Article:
by Staff Writers
Beijing (AFP) March 16, 2012
The sacking of rising star Bo Xilai has bolstered President Hu Jintao's reformist faction and exposed deep divides in the Communist Party ahead of a 10-yearly leadership transition, analysts say.
Bo, famed for his populist "red revival" campaign, was removed as party chief of the southwestern metropolis of Chongqing on Thursday, ending his hopes of joining China's most powerful decision-making body later this year.
Analysts said his removal was a victory for Hu and Premier Wen Jiabao, who favour economic and social reforms in China, while more conservative party members want the state to retain its strong influence.
The demise of Bo, who championed a stronger state role, highlights the intense debate among senior leaders about the direction of the Chinese economy and the pace of reforms many see as essential to prevent a collapse.
"There are discussions going on about what policies should be adopted in what order and in what direction," said David Goodman, a professor of Chinese politics at the University of Sydney.
Willy Lam said Bo's demise was a "victory" for Hu and his supporters, but factional horsetrading in the coming months would determine who was promoted instead of Bo to the Politburo Standing Committee, the apex of political power.
"The power struggle between the Youth League and the princelings has intensified. Bo is a victim of that power struggle," said Lam, a China expert at the Chinese University of Hong Kong.
Hu's Communist Youth League and the 'princelings', elite politicians like Bo whose rise is due partly to their family lineage, are seen as the two dominant factions in the Communist Party.
"At the moment, it can be said that the 'tuan pai' and the more liberal factions have the upper hand," said Jean-Philippe Beja, an expert in Chinese politics at the Ceri-Sciences Po school in Paris, referring to the Youth League.
"And Wang Yang, whose chances of joining the Standing Committee are now even higher."
Wang -- Bo's predecessor in Chongqing and current party chief of the southern province of Guangdong -- is seen as close to Hu, and likely to win a seat on the nine-member Standing Committee when a generational handover of power begins later this year.
Bo had been seen as one of the leading contenders to fill one of the seven seats up for grabs before Thursday's dramatic announcement, the biggest and most public political drama hit China politics in many years.
A day after Bo was sacked, the Communist Party magazine Qiushi, or Seeking Truth, published a speech in which China's likely next leader called for greater unity in the party.
Vice President Xi Jinping, who is expected to take over from Hu as head of the party later this year before succeeding him as president in 2013, did not mention Bo by name.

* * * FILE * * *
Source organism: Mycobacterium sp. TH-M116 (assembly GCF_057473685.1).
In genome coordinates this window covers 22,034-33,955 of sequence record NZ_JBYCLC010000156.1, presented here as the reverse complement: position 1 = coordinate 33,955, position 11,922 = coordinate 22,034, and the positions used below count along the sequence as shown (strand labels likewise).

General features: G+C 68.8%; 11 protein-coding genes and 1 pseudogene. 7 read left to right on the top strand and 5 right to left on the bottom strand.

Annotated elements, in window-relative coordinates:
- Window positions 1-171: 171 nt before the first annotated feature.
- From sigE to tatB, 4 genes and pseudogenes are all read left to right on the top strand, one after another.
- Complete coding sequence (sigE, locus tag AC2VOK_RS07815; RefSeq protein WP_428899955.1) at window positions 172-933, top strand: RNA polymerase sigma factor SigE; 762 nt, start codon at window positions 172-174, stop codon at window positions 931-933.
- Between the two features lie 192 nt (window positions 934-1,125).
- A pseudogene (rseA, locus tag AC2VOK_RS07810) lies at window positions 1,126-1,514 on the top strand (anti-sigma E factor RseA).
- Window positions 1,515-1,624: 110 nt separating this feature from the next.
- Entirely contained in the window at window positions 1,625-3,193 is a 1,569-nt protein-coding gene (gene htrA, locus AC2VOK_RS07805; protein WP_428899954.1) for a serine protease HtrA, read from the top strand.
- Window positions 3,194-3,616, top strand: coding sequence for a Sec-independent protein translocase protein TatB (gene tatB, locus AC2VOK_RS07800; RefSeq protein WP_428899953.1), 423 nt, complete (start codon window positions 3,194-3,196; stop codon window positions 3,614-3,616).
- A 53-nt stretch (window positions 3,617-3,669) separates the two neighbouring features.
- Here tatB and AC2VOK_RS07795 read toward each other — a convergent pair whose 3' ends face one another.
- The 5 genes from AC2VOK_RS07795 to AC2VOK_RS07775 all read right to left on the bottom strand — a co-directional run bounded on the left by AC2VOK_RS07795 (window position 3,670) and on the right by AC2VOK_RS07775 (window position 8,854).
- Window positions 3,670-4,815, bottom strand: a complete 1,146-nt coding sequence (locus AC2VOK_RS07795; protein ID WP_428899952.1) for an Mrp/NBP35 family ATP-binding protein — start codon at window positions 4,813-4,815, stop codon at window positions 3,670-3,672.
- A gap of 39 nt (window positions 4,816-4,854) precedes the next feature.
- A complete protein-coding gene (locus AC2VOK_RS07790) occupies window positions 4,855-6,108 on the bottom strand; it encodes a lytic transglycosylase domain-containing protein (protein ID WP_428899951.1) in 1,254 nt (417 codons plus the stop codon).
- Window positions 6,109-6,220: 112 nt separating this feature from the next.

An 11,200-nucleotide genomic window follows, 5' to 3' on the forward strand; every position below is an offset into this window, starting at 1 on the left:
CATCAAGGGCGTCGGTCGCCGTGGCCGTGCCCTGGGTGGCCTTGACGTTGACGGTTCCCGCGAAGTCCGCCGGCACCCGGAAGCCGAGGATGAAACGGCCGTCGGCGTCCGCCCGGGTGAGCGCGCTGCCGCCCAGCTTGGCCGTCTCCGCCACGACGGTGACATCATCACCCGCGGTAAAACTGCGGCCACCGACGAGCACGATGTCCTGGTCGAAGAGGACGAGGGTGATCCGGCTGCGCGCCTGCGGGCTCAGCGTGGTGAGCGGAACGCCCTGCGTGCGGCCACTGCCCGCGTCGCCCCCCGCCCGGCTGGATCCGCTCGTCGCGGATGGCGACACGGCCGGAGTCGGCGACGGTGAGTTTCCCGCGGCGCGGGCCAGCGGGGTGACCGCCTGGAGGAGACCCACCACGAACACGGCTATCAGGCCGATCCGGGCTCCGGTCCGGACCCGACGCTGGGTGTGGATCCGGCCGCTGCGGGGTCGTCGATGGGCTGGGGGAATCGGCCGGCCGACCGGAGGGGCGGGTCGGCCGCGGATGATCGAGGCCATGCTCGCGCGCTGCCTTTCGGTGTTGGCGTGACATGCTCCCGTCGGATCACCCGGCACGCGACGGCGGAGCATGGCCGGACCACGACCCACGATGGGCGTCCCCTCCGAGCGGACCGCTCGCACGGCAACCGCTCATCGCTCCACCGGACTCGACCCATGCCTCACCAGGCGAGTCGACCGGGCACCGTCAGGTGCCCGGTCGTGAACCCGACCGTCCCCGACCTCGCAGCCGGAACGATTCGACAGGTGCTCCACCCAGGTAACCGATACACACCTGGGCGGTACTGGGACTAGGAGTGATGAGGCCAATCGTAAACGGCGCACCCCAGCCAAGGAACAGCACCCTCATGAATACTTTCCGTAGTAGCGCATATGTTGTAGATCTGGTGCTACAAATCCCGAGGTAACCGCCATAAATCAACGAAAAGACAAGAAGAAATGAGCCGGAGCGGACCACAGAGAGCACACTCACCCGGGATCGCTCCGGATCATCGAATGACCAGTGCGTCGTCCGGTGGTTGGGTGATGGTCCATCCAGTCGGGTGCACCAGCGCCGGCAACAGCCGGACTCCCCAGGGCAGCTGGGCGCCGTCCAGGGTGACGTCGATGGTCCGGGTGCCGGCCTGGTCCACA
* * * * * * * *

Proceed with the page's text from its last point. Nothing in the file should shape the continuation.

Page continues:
But he warned the party's authority had been weakened by a "lack of principles" among some members, which analysts said was a criticism of Bo and a warning to others.
Analysts said Bo had alienated liberal reformists in the party with his high-profile crackdown on corruption in Chongqing and a populist Maoist revival campaign that alarmed leaders who had lived through the Cultural Revolution.
Leaders were also unnerved by his charismatic style, which analysts said called into question the absolute power of the party.
Some saw a reference by Wen in his final press conference as premier to the Cultural Revolution -- a decade of chaos launched by Mao Zedong to bring down what he perceived as "capitalist" forces -- as an oblique criticism of Bo.
"What happened under Mao was that individual whim rather party organisation came to rule," said Goodman.
"The Cultural Revolution smacks to many people of a lawlessness and the whims of a single ruler. How does that relate to Bo? He laid himself open to the criticism by going for an open, charismatic (style of) politics.
"People who run the party would prefer it not to be like that."
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Senior Chinese leader sacked in rare scandal
Beijing (AFP) March 15, 2012
China's ruling Communist Party on Thursday fired Bo Xilai, a charismatic leader famed for pushing a "red revival", in a move that exposes ideological rifts during a generational power handover. In a highly unusual public rebuke, Bo's removal as party chief of the metropolis of Chongqing was announced a day after Premier Wen Jiabao delivered his strongest call yet for political reform in the ... read more
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